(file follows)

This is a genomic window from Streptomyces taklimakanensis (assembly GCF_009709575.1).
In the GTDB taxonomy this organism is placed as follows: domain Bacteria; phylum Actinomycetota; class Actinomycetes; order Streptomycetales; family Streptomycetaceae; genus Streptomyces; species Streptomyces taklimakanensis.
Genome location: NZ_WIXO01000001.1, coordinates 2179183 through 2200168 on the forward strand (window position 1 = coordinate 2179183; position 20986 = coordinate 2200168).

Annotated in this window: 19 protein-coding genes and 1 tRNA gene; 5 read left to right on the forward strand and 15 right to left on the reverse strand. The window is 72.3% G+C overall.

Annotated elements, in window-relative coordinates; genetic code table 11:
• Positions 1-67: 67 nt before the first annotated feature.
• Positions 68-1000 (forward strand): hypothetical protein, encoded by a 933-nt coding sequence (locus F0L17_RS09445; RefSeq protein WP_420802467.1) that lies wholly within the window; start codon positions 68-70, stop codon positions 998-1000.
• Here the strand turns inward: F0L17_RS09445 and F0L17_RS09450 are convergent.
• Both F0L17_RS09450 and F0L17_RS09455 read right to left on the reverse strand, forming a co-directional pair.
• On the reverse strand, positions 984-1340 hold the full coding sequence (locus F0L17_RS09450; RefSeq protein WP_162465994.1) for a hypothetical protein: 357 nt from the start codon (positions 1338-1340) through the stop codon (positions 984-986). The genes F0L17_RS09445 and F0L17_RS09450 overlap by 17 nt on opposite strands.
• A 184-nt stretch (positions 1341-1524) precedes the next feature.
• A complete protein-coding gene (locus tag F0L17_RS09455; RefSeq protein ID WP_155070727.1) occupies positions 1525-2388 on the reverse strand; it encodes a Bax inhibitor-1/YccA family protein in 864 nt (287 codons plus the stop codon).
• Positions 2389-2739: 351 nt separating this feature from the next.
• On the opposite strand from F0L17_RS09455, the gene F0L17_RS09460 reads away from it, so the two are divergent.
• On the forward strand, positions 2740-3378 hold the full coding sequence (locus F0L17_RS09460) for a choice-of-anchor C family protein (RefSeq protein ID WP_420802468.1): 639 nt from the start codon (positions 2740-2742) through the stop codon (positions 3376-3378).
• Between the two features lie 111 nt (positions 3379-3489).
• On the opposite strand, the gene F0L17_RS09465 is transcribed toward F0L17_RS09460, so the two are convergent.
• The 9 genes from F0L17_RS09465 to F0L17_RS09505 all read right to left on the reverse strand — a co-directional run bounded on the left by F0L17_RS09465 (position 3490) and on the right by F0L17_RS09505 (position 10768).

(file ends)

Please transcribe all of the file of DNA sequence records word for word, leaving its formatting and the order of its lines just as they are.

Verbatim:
This is a genomic window from Streptomyces taklimakanensis (assembly GCF_009709575.1).
In the GTDB taxonomy this organism is placed as follows: domain Bacteria; phylum Actinomycetota; class Actinomycetes; order Streptomycetales; family Streptomycetaceae; genus Streptomyces; species Streptomyces taklimakanensis.
Genome location: NZ_WIXO01000001.1, coordinates 2179183 through 2200168 on the forward strand (window position 1 = coordinate 2179183; position 20986 = coordinate 2200168).

Annotated in this window: 19 protein-coding genes and 1 tRNA gene; 5 read left to right on the forward strand and 15 right to left on the reverse strand. The window is 72.3% G+C overall.

Annotated elements, in window-relative coordinates; genetic code table 11:
• Positions 1-67: 67 nt before the first annotated feature.
• Positions 68-1000 (forward strand): hypothetical protein, encoded by a 933-nt coding sequence (locus F0L17_RS09445; RefSeq protein WP_420802467.1) that lies wholly within the window; start codon positions 68-70, stop codon positions 998-1000.
• Here the strand turns inward: F0L17_RS09445 and F0L17_RS09450 are convergent.
• Both F0L17_RS09450 and F0L17_RS09455 read right to left on the reverse strand, forming a co-directional pair.
• On the reverse strand, positions 984-1340 hold the full coding sequence (locus F0L17_RS09450; RefSeq protein WP_162465994.1) for a hypothetical protein: 357 nt from the start codon (positions 1338-1340) through the stop codon (positions 984-986). The genes F0L17_RS09445 and F0L17_RS09450 overlap by 17 nt on opposite strands.
• A 184-nt stretch (positions 1341-1524) precedes the next feature.
• A complete protein-coding gene (locus tag F0L17_RS09455; RefSeq protein ID WP_155070727.1) occupies positions 1525-2388 on the reverse strand; it encodes a Bax inhibitor-1/YccA family protein in 864 nt (287 codons plus the stop codon).
• Positions 2389-2739: 351 nt separating this feature from the next.
• On the opposite strand from F0L17_RS09455, the gene F0L17_RS09460 reads away from it, so the two are divergent.
• On the forward strand, positions 2740-3378 hold the full coding sequence (locus F0L17_RS09460) for a choice-of-anchor C family protein (RefSeq protein ID WP_420802468.1): 639 nt from the start codon (positions 2740-2742) through the stop codon (positions 3376-3378).
• Between the two features lie 111 nt (positions 3379-3489).
• On the opposite strand, the gene F0L17_RS09465 is transcribed toward F0L17_RS09460, so the two are convergent.
• The 9 genes from F0L17_RS09465 to F0L17_RS09505 all read right to left on the reverse strand — a co-directional run bounded on the left by F0L17_RS09465 (position 3490) and on the right by F0L17_RS09505 (position 10768).